Born and raised in Sunset Park, Brooklyn, artist Betty Yu has seen this neighborhood transformed by gentrification over the past several years. Her multimedia project (Dis)Placed in Sunset Park features stories of neighborhood residents affected by the breakneck changes around them. At one point, she realized that the project was missing a deeper look at her own family’s story: her parents settled in Sunset Park more than 40 years ago, after emigrating from Hong Kong. So in 2019, Yu shifted the lens to her mother and father and their ongoing fight to hold on to their home. —Jayne Ross
What was your parents’ reaction when you first told them you wanted to photograph them? Has their perspective on the project changed since?
My parents have become pretty accustomed to me documenting them over the past 15 years, but I mostly made short films about my mother and her fight against garment sweatshop conditions in the early 2000s and about my dad and his family home back in Toisan, China, which he hasn’t visited in 65 years.
This time it was different. I was interested in capturing “decisive moments” of my parents in their stillness, isolation, companionship, economic stress, and resilience.
Their first reaction was, “Well, why would you want to photograph us? We’re just ordinary people who are trying to get by.” But I explained to them that I thought it was important that we tell our story of fighting to stay in our home, through a personal lens. Most people are familiar with the issue of gentrification and displacement in New York City; in the past 15 years it’s been happening on every corner of the city. What we rarely see is the impact of it from the inside.
My parents have been living in the neighborhood for over 40 years. They bought a home back in the late 1970s, early ’80s, when a working-class immigrant family could actually afford to buy a house on modest wages. It was important for me to show everyday life for my parents, who are both retired garment workers who worked really hard their whole lives. Now, because of gentrification and high taxes, they are worried about their future in the neighborhood.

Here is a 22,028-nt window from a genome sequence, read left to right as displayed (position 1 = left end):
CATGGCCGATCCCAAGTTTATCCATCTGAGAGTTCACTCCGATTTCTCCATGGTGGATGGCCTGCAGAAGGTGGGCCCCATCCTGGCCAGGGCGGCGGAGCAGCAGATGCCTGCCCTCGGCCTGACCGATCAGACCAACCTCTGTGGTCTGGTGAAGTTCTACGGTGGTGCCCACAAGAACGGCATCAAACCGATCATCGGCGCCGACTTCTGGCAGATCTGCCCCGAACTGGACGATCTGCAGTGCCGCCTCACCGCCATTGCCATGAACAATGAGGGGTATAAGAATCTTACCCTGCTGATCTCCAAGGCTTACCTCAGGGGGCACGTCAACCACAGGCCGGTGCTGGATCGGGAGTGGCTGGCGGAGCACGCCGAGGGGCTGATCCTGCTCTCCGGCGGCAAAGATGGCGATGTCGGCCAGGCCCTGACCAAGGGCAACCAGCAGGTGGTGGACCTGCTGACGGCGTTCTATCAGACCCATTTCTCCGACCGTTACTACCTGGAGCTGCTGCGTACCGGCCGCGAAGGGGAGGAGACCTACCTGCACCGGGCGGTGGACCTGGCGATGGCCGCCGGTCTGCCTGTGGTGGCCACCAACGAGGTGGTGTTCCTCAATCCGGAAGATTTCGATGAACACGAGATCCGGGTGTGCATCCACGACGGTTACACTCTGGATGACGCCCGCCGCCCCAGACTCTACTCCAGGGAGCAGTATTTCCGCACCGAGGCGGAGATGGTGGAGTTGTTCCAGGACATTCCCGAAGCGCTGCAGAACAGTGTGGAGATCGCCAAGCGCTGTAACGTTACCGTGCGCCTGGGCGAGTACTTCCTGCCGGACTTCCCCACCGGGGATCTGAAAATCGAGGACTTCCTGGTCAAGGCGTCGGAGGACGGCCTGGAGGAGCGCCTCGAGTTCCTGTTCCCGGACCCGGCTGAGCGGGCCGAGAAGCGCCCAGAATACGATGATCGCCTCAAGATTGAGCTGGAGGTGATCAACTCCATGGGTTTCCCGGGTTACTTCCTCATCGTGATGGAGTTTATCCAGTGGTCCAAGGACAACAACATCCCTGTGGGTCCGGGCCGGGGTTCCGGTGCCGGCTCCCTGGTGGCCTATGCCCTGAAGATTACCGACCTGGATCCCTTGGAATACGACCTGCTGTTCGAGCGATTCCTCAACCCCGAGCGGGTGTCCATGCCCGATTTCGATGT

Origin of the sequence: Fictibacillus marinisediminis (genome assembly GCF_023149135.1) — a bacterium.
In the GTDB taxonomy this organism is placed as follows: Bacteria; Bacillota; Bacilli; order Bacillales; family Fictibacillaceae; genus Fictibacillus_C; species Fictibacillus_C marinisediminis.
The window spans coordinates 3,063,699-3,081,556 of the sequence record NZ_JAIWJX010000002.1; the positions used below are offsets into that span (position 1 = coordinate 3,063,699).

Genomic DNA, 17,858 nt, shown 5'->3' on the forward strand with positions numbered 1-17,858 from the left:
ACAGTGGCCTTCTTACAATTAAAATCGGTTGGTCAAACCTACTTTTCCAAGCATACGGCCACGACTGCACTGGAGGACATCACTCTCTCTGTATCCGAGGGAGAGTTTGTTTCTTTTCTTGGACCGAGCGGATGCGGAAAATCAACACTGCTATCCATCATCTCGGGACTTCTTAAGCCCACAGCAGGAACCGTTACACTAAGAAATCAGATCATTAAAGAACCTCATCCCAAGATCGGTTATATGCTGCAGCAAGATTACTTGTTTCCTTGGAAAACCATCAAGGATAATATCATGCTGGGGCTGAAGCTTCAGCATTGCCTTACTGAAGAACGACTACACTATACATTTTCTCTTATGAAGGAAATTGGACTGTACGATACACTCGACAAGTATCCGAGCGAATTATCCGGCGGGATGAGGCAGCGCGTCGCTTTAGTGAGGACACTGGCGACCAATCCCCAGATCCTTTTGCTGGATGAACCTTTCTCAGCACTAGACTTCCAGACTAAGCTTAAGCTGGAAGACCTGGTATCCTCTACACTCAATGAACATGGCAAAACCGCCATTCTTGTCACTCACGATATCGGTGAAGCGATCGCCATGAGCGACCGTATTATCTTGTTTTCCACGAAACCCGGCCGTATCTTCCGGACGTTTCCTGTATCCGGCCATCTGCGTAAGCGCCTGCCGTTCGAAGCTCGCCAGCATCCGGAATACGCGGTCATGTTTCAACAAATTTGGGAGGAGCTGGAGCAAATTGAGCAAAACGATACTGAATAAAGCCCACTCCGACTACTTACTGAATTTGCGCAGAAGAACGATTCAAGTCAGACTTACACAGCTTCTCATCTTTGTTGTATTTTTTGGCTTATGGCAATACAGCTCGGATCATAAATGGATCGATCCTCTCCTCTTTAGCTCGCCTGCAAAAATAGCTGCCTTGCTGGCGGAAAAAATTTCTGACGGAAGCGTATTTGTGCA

Of course, as parents, they are always supportive of me, so they’re also down to be documented, but this time it was also important for me to work with my parents to co-author these photographs. In other words, talking with them and figuring out how they wanted to be represented. When I showed them the photographs, I think they finally understood what I was trying to communicate: it’s not just about their relationship, it’s not just about the impact of gentrification, and it’s not just about the neighborhood and its vibrant culture and people—it’s all of those things.
(Dis)Placed in Sunset Park exists in two iterations—there is the multimedia exhibit, along with the more intimate photography series of just your parents. How do they overlap?
I see the photography series as part of this larger work, a continuation of it. I started the original iteration of (Dis)Placed in Sunset Park in 2016 as an interactive project that featured short videos of Latinx and Chinese (im)migrants, workers, and residents in Sunset Park. The common theme among their stories is the shared narrative of migration to the U.S., their journey to the neighborhood, and their fears of displacement. Each story is grounded in the subject’s own sense of home, sanctuary, and refuge that they have found in Sunset Park.
It became obvious that photography was the medium that would best allow me to capture my parents’ internal and external life. My DSLR camera was certainly less intrusive than my digital video camera with my wireless microphones, lights, and tripod. My parents would often forget the camera was there.